# 11.3 - Repeated ANOVA

11.3 - Repeated ANOVA#### Case-Study: Third Article

Jin’s third article looks at three different size regions (small town, suburb, and city) over the past 10 years. The article records the percentage of total land put aside for recreational use for each area each year. The article concludes that suburbs have been the most successful at setting aside recreational land. Jin is a little confused because he recognizes the article using an ANOVA, where the three different size regions are the independent variable, but doesn’t understand how the researchers included the 10 year perspective.

**Foundational Concepts**: The key foundational concepts this article builds upon are:

- One-way and two-way (factorial)
- ANOVA Assumption of independence from
- ANOVA Paired and independent t tests
- Covariance

To understand this idea of a time element, we need to return back to the statistical concept of independence we saw in the assumptions for linear models as well as paired t tests. Independence means that two measures are not related. This is primarily a function of the research methods used to collect data. Through random selection, I should be able to assume measures are independent, we can think of drawing numbers out of a hat, the second number should be independent of the first.

However, in the real world, we often encounter research were the concept of independence cannot be applied, Jin’s article is such an example. We can see from the data presented below, each region has multiple entries (time 1, time 2, time 3). Whenever you are taking measurements from the same unit over time, the measures are no longer independent. In Jin’s example, the percentage of land put aside for Shamrock Town at time 1 is related to the percentage of land put aside for time 2. It is assumed that local beliefs about land use, demand for land use, the people living in the town, at the 2 time points will remain relatively constant.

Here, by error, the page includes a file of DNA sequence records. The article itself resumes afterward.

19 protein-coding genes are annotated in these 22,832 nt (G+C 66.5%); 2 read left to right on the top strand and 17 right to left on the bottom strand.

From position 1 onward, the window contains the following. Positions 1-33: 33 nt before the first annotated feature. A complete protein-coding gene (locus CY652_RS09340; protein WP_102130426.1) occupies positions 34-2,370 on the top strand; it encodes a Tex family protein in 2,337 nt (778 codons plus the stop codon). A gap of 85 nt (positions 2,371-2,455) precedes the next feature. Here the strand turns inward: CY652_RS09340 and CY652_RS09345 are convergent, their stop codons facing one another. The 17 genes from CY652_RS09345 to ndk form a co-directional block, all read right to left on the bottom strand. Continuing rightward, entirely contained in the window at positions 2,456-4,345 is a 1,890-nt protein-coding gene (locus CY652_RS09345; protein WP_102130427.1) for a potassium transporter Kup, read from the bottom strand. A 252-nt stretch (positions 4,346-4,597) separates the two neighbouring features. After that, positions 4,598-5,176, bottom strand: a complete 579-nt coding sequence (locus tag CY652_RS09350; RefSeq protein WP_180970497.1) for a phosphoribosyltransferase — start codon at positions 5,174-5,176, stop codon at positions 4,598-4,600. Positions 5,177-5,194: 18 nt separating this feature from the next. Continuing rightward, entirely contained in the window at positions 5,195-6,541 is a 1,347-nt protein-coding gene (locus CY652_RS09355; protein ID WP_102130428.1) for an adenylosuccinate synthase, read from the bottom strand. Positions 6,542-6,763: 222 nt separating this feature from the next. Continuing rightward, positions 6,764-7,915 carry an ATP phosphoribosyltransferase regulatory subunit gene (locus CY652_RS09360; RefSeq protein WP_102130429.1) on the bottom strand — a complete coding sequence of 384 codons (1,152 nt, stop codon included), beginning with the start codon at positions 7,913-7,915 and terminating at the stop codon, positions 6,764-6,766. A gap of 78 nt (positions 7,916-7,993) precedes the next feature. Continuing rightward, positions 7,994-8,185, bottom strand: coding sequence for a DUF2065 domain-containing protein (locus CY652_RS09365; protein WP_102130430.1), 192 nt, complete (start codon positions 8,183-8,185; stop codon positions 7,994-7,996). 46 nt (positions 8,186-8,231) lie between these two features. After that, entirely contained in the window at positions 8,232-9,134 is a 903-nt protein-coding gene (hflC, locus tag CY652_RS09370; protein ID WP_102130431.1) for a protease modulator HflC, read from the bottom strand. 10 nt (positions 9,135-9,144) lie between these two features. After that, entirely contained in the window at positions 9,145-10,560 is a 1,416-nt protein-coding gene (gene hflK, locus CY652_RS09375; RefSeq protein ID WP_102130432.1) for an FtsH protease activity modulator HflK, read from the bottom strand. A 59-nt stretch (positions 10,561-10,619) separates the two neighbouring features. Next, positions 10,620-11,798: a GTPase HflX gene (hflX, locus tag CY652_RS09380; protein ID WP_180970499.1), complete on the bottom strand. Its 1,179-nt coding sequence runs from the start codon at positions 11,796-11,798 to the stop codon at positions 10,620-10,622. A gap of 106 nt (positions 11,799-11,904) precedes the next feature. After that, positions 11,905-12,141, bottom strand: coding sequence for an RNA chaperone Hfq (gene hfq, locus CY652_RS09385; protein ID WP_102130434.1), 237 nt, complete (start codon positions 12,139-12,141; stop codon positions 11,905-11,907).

time | Region | percent land |
---|---|---|

1 | 0 | 11 |

1 | 1 | 26 |

1 | 2 | 20 |

2 | 0 | 56 |

2 | 1 | 83 |

2 | 2 | 71 |

3 | 0 | 15 |

3 | 1 | 34 |

3 | 2 | 41 |

4 | 0 | 6 |

While normally violating this assumption of normality would invalidate a technique such as a general linear model, modern computing and awareness of the research design to collect the data allows researchers, like the ones authoring Jin’s article, to properly account for these “repeated” non-independent measures by using a “Repeated Measure ANOVA”.

Like the factor analysis, the repeated measure ANOVA actually focuses on the covariance of each repeated observation within a unit. In Jin’s example, the repeated ANOVA takes into account the covariance of the time 1 and time 2 measurements for Shamrock Town. By taking this relationship into account, the model can appropriately compensate for the violation of independence and appropriately calculate the best fit. The snippet of output demonstrates how Minitab takes into account the “time” variable, however the output of interest is the “test of fixed effects” for the “region” variable (just like the one-way ANOVA output!

##### Variance Components

Source | Var | % of Total | SE Var | Z-Value | P-Value |
---|---|---|---|---|---|

time | 590.222222 | 91.43% | 497.088329 | 1.187259 | 0.118 |

Error | 55.333333 | 8.57% | 31.946715 | 1.732051 | 0.042 |

Total | 645.555556 |

##### Test of Fixed Effects

Term | DF Number | DF Den | F-Value | P-Value |
---|---|---|---|---|

Region | 2.00 | 6.00 | 7.88 | 0.021 |

While we have not gone into depth about repeated measure ANOVA, Jin now has an understanding of why this is slightly different than the one-way ANOVA and proceed to interpret the significance of different regions on land put aside for recreational use over time.